Former Foreign Affairs Minister Hennady Udovenko and former Environment Minister Yuri Kostenko, leaders of the two rival wings of the Rukh, are both running in next month’s presidential race. As contenders representing a single party, they continue tearing apart this once formidable political force.
The Ukrainian Popular Movement (Rukh), founded in 1989, was until quite recently the country’s main national-democratic force. That description implies dedication to the goals of national independence from Russia, internal derussification and decommunization, building democratic state institutions, free market economics and a Western orientation in foreign policy. The Rukh spearheaded the national movement for independence during the final years of Soviet rule.
Having attained that goal in 1991, the Rukh by no means lost its raison d’etre. To the contrary, the agenda of internal political and economic reforms–barely tackled during the initial years of independence–stood before it. Due to complex political differences and to personal and group rivalries, however, the movement gradually dwindled in size, lost sections which became independent mini-parties–often rivals to the Rukh–and saw itself reduced to a rump, which ultimately split into the Kostenko and Udovenko wings, each of which claims to be the true Rukh. The Kostenko wing officially broke away in February 1999 in a rebellion against Rukh’s chairman Vyacheslav Chornovil, at a congress ignored by Chornovil and his loyalists. Chornovil, the Rukh’s most respected leader, died in March 1999 and was succeeded by Udovenko as leader of that wing of the Rukh at its own congress.
Each of the two wings declares itself in favor of reunification–but on its own terms, on which neither would compromise. Not until September 10, the ten-year anniversary of the party, did Udovenko and Kostenko grudgingly sit together at one table–due to the insistence of Ivan Drach, a prestigious co-founder of the Rukh–for the first time since the split. After the meeting, Udovenko accused Kostenko’s followers, who organized it, of turning the celebration into a one-actor, that is Kostenko, performance. President Leonid Kuchma, for his part, used the occasion to appeal to the two wings to “overcome current internal problems, join forces in a common goal and play a constructive role in the country… the Rukh has come to embody the Ukrainian people’s permanent desire to decide its future on its own,” Kuchma’s message noted, pointedly treating the Rukh as a unit in spite of its current split.
The rift has sapped the popularity of both wings. In public opinion polls over the last several months, the ratings of Udovenko and Kostenko taken together hardly exceed 4 percent. Kostenko is stronger in Kyiv, while Udovenko outstrips him in the Rukh’s traditional stronghold–the western regions. On a countrywide basis, Udovenko’s poll ratings are higher than Kostenko’s. Neither Udovenko nor Kostenko is willing to agree on a single candidate for the presidential race. Kostenko and commentators who support him accuse Udovenko of fragmenting the right-wing vote to help incumbent President Leonid Kuchma win the election. Yet the right-wing Reforms and Order Party, with its phalanx of experienced economists and financiers, is in the Udovenko camp. Their current predicament notwithstanding, both Udovenko and Kostenko are–as policymakers–closely associated with the process of Ukrainian state-building, and may each yet play that role if the divided national-democrats manage to close ranks.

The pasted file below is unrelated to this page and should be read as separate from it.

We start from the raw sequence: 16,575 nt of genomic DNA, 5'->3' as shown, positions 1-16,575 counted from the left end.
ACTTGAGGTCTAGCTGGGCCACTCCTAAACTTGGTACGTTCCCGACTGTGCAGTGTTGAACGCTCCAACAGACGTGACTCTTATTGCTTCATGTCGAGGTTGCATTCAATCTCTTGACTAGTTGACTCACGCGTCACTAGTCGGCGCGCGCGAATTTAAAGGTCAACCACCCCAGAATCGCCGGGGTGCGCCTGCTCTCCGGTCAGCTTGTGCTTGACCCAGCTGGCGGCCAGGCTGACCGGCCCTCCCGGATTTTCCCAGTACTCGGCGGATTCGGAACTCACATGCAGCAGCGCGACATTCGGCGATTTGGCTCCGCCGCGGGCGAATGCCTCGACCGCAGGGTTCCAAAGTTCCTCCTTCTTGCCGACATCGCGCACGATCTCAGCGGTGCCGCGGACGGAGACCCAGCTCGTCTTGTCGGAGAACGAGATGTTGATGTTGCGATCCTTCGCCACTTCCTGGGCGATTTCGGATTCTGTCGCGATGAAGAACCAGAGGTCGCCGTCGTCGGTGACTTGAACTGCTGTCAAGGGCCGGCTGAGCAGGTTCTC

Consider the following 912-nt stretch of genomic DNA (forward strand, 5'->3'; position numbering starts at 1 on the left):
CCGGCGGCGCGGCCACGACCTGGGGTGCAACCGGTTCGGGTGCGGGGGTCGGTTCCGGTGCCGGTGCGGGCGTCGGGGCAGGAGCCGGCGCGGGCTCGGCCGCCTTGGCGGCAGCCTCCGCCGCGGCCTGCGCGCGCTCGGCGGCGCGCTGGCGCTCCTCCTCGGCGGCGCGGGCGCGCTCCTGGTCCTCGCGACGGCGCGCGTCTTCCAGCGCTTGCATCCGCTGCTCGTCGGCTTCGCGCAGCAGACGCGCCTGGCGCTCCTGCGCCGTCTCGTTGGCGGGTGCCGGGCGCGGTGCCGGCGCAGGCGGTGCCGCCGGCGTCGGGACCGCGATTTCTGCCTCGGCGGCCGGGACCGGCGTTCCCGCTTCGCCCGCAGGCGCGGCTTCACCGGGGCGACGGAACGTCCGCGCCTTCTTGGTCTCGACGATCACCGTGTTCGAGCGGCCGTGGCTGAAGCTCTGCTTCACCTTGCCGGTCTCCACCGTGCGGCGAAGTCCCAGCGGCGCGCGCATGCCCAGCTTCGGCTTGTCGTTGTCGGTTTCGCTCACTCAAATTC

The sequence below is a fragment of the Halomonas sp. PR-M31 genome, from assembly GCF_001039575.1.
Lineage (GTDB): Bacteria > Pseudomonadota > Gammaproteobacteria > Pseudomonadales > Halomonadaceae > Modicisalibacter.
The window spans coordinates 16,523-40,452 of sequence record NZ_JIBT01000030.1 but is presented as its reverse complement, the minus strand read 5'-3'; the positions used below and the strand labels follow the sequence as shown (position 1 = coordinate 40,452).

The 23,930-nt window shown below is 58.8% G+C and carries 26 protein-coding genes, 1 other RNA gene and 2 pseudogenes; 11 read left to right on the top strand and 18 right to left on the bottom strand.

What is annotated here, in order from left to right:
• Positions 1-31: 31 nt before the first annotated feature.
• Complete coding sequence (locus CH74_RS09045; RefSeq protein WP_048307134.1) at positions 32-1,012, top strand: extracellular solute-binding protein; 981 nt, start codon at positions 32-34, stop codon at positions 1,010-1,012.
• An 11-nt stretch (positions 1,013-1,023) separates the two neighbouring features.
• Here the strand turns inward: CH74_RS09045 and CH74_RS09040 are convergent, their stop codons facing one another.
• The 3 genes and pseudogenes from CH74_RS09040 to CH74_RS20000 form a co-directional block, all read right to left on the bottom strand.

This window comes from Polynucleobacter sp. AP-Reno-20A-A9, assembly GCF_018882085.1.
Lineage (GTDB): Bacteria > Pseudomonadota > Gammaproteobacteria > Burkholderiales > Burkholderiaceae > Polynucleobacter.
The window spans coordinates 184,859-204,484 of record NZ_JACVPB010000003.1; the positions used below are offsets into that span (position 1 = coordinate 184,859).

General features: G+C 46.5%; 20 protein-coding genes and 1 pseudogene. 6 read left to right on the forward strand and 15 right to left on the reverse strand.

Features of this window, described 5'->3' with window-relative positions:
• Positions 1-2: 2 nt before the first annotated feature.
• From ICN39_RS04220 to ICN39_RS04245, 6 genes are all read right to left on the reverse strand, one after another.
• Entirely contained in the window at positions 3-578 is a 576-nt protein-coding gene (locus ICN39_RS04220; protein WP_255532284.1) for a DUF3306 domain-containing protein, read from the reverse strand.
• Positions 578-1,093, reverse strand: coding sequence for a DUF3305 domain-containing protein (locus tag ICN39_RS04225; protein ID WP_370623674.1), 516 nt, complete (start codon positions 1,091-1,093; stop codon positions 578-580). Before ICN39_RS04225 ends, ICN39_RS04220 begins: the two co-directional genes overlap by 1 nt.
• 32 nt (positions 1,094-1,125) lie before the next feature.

Udovenko, born in 1931 to an engineer’s family in the southern industrial city of Kryvyi Rih, is one of the most experienced Ukrainian government officials, but at the same time one of the least experienced among the party leaders. Trained in international relations at Kyiv University and in economics at the Ukrainian Research Institute for Agrarian Economics, Udovenko spent three years in the 1950s as the director of a collective farm–a fact he likes to recall during meetings with rural voters. His thirty-two-year career with the Foreign Ministry of the Ukrainian SSR–a republic symbolically entitled to such a ministry under the Soviet dispensation–included service in international economics and the United Nations, ultimately as Soviet Ukraine’s Ambassador to the UN from 1985 to 1991. A quiet sympathizer of the Ukrainian national movement during the final phase of Soviet rule, Udovenko began from his UN post cautiously laying the groundwork for a diplomatic service of an independent Ukraine. After 1991 Udovenko played a major role in setting Ukrainian foreign policy on its course of full independence from Russia and cooperation with the West in the political and security spheres. He served as President Leonid Kuchma’s foreign minister from 1994 until 1998, when his like-minded first deputy Borys Tarasyuk became minister. In 1997-98 Udovenko was the chairman of the UN General Assembly–a selection meant to acknowledge Ukraine’s newly won place in international affairs (see the Monitor, September 18, 1997).